Once the course ended, I took a leave from work, gathered all the materials I had, went to my parents and started revising the concepts while solving their corresponding GMAT Prep questions (with the help of GMAT club search tags). A topic a day. Though I felt that I should have done this earlier, it helped me even in the last few days of the preparation. For quant I focused mostly on absolute values and geometry, as according to the ESR of the previous test those were my weak areas. I was trying to use the strategies instead of blindly following formula-based approach while solving the questions. For verbal, I was practising questions on sentence structure and comprehension, specially focusing on the RC passages. This verbal strategy helped me a lot. RC is the key.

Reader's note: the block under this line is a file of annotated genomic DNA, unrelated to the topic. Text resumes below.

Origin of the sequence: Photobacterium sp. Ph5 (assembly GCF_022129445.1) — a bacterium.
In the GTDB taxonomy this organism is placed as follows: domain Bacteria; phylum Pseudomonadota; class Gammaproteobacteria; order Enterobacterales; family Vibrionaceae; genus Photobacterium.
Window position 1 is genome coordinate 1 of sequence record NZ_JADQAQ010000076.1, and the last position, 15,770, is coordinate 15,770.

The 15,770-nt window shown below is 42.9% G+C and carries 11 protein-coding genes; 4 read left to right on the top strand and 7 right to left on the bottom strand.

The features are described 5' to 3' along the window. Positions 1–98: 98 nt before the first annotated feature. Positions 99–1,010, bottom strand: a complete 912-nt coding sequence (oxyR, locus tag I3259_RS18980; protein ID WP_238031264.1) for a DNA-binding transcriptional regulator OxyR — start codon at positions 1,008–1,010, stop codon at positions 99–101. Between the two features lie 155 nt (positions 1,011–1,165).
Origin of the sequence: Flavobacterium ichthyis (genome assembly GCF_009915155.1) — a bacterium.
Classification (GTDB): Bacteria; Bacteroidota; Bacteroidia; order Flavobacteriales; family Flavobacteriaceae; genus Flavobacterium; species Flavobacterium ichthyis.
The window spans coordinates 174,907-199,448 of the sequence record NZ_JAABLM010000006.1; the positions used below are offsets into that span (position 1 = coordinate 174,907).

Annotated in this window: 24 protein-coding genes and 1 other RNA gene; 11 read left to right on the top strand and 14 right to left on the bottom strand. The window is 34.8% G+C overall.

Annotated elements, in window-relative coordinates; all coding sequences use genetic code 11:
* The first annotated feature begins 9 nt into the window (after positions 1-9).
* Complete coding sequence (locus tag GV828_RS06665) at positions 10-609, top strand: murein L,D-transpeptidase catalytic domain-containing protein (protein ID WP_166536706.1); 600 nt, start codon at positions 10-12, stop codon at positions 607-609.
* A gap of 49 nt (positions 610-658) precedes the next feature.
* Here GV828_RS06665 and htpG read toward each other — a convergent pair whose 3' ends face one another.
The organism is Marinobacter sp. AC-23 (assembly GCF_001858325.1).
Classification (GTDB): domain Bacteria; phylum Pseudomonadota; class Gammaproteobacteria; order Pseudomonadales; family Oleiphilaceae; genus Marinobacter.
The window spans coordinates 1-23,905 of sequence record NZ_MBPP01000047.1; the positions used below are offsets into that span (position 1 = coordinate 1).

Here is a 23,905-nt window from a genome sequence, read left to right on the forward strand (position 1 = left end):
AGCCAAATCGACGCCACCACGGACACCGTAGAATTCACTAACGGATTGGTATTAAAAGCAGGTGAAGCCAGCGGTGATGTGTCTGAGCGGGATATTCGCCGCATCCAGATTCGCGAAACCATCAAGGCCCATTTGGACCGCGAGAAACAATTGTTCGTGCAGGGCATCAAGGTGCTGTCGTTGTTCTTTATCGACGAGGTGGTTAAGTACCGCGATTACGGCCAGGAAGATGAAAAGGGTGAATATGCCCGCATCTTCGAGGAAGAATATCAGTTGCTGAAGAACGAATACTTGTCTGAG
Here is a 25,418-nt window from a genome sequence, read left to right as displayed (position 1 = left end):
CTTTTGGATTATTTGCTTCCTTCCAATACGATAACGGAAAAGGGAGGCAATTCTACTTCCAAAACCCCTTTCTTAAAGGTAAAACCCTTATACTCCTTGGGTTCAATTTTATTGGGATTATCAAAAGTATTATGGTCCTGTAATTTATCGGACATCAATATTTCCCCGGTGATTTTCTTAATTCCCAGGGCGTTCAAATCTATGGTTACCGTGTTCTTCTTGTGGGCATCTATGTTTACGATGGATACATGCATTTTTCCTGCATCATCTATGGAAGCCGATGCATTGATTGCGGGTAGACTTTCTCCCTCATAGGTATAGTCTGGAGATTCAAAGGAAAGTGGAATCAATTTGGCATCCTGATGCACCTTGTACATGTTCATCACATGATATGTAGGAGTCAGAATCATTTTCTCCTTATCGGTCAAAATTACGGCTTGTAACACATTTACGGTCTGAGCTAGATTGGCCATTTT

With all that effort and investment made, I could feel the pressure of a retake growing each day. The Manhattan and Veritas mocks were showing a consistent below 700 score and I was getting more and more paranoid. Then I talked to Rich, the quant instructor at EmpowerGMAT, and his encouragement helped. For the last 8 days before the D-day, I didn't take any mock (yes wasted a lot of money). This worked well for my stress levels. However, a day before the test, I didn't want to cram, just wanted to see the instructions and get adapted with the real-test environment. Hence, I went to a nearby computer lab and took the official mock 6. To my relief, I scored a 710 (Q48, V40, IR 7). This helped me ease the pressure and gave me good vibes for the next day. I didn't prepare separately for the IR and AWA sections this time, which wasn't a very wise thing to do. But I was in a better shape of mind as compared to that during the previous take. Owing to my anxiety levels, I couldn't sleep the night before the test, but I wasn't panicking. The sun came up and it was time.